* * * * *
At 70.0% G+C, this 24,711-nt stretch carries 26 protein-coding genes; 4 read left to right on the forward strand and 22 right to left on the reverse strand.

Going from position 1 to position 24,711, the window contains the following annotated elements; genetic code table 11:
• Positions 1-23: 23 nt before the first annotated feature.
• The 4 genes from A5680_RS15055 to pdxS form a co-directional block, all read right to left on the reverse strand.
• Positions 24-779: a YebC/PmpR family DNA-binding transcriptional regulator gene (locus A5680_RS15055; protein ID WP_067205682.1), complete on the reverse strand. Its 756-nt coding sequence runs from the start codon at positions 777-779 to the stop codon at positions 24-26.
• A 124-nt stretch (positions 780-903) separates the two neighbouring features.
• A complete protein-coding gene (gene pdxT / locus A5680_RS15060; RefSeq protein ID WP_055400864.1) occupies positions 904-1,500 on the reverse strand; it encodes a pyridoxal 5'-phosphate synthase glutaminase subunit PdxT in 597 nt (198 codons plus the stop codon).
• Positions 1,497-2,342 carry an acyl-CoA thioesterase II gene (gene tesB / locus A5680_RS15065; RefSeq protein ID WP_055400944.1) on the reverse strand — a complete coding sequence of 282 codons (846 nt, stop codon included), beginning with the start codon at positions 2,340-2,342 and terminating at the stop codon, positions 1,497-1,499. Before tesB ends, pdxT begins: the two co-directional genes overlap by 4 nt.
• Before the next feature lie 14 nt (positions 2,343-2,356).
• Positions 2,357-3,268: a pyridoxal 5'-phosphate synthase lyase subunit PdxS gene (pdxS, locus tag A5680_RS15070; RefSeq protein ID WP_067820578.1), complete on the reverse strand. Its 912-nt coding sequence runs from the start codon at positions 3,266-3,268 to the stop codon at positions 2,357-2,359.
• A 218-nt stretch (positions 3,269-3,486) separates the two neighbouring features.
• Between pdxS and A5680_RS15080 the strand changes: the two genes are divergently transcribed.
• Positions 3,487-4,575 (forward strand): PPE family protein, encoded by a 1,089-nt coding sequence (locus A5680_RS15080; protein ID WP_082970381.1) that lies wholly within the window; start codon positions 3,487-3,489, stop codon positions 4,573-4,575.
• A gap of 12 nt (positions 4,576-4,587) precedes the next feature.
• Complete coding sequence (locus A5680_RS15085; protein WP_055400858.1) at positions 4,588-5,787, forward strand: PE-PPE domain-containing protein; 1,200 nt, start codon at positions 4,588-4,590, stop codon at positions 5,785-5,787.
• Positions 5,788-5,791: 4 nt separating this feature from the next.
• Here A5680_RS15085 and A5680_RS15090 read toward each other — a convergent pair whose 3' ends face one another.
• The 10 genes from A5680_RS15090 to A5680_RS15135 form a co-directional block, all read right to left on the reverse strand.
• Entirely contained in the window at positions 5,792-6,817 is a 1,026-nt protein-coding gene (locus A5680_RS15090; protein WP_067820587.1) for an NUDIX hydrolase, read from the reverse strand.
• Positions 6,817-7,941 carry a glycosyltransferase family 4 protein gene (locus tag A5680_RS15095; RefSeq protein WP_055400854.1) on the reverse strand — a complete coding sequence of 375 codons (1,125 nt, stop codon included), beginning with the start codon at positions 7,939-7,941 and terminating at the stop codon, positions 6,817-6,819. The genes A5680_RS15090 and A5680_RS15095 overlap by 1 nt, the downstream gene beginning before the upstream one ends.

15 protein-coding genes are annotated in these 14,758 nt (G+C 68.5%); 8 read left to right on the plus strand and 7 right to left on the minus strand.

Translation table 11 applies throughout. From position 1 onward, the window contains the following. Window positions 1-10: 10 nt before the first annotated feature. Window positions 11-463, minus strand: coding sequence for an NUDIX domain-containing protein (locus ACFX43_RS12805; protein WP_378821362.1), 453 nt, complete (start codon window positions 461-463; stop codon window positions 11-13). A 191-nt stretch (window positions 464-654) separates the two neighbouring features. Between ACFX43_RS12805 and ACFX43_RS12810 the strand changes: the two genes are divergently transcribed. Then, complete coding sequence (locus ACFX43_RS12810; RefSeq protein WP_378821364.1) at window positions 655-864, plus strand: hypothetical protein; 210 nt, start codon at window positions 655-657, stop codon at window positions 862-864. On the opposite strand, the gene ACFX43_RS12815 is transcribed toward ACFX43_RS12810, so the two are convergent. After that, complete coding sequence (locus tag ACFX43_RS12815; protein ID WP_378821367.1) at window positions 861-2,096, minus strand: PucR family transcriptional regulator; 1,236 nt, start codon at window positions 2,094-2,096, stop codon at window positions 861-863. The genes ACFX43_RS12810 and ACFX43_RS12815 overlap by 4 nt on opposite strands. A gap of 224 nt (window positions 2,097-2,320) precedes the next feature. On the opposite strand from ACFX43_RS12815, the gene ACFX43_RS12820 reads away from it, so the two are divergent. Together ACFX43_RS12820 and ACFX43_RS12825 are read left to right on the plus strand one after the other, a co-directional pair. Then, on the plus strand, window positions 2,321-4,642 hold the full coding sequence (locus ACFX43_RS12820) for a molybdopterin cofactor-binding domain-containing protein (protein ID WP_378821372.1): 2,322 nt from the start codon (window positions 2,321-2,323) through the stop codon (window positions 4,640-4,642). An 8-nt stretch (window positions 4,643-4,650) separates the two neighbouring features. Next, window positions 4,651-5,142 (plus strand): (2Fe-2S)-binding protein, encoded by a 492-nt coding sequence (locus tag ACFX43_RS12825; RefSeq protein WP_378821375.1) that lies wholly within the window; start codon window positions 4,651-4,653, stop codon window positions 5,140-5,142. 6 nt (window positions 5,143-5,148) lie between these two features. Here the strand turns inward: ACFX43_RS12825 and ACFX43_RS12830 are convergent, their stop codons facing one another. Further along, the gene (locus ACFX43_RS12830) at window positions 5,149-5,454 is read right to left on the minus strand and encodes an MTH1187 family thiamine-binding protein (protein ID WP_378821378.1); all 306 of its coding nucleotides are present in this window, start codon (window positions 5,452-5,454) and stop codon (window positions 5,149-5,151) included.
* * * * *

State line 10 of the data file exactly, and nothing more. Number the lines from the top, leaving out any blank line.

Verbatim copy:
• Positions 2,357-3,268: a pyridoxal 5'-phosphate synthase lyase subunit PdxS gene (pdxS, locus tag A5680_RS15070; RefSeq protein ID WP_067820578.1), complete on the reverse strand. Its 912-nt coding sequence runs from the start codon at positions 3,266-3,268 to the stop codon at positions 2,357-2,359.